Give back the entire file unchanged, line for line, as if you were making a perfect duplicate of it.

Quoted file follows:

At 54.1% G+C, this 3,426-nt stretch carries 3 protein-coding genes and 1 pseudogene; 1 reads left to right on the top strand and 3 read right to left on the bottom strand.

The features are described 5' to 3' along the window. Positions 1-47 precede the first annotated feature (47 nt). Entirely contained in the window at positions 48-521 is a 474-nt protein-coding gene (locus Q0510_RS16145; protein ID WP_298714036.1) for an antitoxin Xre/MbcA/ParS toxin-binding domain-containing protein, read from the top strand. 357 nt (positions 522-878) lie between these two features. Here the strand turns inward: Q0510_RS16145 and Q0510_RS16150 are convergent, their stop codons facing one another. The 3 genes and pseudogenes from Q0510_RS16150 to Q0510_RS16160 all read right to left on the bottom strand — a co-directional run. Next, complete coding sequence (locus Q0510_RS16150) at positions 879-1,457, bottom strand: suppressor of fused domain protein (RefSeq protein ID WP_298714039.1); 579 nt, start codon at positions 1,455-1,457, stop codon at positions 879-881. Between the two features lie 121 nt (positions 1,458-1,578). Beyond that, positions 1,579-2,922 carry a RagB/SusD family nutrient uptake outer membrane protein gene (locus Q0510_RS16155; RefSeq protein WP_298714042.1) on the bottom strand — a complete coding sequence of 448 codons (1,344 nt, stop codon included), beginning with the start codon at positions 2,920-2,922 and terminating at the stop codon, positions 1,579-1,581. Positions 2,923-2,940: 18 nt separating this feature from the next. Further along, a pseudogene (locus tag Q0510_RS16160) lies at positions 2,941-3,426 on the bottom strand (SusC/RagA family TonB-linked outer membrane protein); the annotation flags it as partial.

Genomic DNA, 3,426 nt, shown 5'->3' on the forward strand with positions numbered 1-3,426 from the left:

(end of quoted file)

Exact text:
At 54.1% G+C, this 3,426-nt stretch carries 3 protein-coding genes and 1 pseudogene; 1 reads left to right on the top strand and 3 read right to left on the bottom strand.

The features are described 5' to 3' along the window. Positions 1-47 precede the first annotated feature (47 nt). Entirely contained in the window at positions 48-521 is a 474-nt protein-coding gene (locus Q0510_RS16145; protein ID WP_298714036.1) for an antitoxin Xre/MbcA/ParS toxin-binding domain-containing protein, read from the top strand. 357 nt (positions 522-878) lie between these two features. Here the strand turns inward: Q0510_RS16145 and Q0510_RS16150 are convergent, their stop codons facing one another. The 3 genes and pseudogenes from Q0510_RS16150 to Q0510_RS16160 all read right to left on the bottom strand — a co-directional run. Next, complete coding sequence (locus Q0510_RS16150) at positions 879-1,457, bottom strand: suppressor of fused domain protein (RefSeq protein ID WP_298714039.1); 579 nt, start codon at positions 1,455-1,457, stop codon at positions 879-881. Between the two features lie 121 nt (positions 1,458-1,578). Beyond that, positions 1,579-2,922 carry a RagB/SusD family nutrient uptake outer membrane protein gene (locus Q0510_RS16155; RefSeq protein WP_298714042.1) on the bottom strand — a complete coding sequence of 448 codons (1,344 nt, stop codon included), beginning with the start codon at positions 2,920-2,922 and terminating at the stop codon, positions 1,579-1,581. Positions 2,923-2,940: 18 nt separating this feature from the next. Further along, a pseudogene (locus tag Q0510_RS16160) lies at positions 2,941-3,426 on the bottom strand (SusC/RagA family TonB-linked outer membrane protein); the annotation flags it as partial.

Genomic DNA, 3,426 nt, shown 5'->3' on the forward strand with positions numbered 1-3,426 from the left: